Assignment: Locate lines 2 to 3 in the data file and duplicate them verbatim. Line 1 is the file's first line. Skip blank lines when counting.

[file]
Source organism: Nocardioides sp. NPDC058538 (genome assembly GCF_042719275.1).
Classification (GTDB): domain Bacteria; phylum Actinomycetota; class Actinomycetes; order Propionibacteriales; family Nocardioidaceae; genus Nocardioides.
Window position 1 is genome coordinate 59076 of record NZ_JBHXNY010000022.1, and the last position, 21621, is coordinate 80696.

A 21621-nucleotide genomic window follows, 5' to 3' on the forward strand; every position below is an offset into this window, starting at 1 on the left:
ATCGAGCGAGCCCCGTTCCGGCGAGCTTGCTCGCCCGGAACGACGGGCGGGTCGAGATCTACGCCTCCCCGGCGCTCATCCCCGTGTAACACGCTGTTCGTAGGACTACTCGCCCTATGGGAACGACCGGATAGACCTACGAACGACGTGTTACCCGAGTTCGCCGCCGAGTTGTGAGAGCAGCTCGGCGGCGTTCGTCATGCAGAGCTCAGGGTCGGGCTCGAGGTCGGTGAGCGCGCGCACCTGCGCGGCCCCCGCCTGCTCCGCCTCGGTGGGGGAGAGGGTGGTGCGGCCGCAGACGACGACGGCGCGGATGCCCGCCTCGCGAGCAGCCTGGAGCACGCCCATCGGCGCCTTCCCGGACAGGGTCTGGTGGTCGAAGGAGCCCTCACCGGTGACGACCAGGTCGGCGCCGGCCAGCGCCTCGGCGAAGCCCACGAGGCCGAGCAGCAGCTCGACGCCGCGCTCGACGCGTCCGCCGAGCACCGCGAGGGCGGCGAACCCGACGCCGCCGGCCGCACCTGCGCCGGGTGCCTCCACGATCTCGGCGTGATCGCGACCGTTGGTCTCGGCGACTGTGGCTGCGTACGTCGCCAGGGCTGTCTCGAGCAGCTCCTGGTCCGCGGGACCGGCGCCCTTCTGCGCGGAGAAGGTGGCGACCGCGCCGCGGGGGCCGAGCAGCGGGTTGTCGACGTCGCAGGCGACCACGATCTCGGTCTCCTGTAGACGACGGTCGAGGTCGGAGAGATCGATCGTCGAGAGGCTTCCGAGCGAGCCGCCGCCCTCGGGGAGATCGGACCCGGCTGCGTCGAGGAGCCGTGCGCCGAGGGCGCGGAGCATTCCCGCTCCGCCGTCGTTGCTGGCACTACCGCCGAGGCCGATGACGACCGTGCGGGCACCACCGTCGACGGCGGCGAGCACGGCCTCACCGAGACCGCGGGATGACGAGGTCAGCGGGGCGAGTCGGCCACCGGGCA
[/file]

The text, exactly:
Classification (GTDB): domain Bacteria; phylum Actinomycetota; class Actinomycetes; order Propionibacteriales; family Nocardioidaceae; genus Nocardioides.
Window position 1 is genome coordinate 59076 of record NZ_JBHXNY010000022.1, and the last position, 21621, is coordinate 80696.